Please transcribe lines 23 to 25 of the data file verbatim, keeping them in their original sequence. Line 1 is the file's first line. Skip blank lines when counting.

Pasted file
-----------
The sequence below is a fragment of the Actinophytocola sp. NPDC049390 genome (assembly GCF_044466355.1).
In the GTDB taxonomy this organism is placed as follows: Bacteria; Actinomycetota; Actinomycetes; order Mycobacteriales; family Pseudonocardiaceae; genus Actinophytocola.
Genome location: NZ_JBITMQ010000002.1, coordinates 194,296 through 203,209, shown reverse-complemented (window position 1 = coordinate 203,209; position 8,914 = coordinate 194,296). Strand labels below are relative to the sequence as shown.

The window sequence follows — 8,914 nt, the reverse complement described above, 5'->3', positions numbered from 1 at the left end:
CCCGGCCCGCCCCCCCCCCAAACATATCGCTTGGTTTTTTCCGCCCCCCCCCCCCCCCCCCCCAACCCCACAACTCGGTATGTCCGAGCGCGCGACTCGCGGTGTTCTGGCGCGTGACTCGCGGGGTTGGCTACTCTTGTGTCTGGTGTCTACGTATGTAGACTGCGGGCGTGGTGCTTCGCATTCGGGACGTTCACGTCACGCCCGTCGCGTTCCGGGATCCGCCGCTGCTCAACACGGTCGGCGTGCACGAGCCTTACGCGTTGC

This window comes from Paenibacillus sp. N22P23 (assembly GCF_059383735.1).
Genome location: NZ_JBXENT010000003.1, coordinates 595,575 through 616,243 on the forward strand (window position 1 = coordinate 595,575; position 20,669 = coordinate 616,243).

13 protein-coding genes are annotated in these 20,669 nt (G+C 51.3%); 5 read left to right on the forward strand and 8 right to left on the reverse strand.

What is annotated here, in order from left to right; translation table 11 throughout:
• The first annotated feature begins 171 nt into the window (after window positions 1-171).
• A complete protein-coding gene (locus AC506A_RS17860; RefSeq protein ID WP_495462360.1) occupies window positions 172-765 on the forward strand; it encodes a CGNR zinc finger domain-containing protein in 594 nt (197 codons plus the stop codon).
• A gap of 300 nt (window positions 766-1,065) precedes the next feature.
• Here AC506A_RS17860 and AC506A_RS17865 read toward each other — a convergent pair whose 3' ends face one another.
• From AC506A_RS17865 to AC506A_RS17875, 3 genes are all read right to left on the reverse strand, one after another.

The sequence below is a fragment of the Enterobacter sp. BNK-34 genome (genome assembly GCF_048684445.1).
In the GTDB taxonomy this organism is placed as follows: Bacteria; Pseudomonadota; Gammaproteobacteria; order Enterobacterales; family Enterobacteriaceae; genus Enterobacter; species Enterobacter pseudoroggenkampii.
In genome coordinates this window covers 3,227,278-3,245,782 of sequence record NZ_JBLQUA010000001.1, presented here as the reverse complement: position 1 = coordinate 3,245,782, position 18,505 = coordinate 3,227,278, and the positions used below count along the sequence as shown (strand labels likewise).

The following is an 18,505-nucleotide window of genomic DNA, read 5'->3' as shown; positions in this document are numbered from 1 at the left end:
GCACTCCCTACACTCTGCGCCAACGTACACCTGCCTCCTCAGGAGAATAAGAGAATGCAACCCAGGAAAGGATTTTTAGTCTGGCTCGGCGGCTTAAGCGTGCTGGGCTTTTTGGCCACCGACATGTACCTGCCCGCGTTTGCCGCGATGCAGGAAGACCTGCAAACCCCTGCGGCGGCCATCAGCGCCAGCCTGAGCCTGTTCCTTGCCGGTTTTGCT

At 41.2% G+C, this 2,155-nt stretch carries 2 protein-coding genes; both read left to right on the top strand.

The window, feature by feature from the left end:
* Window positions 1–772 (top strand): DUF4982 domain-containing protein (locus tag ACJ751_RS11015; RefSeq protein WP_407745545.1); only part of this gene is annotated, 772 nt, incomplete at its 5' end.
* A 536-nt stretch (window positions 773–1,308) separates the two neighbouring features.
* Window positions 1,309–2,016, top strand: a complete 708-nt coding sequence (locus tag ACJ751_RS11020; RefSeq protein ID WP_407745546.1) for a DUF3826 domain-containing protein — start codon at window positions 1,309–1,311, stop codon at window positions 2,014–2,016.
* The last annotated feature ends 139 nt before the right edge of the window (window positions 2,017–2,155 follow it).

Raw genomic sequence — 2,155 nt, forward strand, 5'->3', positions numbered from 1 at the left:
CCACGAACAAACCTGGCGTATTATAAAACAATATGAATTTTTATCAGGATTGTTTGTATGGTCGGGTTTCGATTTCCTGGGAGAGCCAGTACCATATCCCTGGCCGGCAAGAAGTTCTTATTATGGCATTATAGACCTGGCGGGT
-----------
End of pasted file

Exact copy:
* A 536-nt stretch (window positions 773–1,308) separates the two neighbouring features.
* Window positions 1,309–2,016, top strand: a complete 708-nt coding sequence (locus tag ACJ751_RS11020; RefSeq protein ID WP_407745546.1) for a DUF3826 domain-containing protein — start codon at window positions 1,309–1,311, stop codon at window positions 2,014–2,016.
* The last annotated feature ends 139 nt before the right edge of the window (window positions 2,017–2,155 follow it).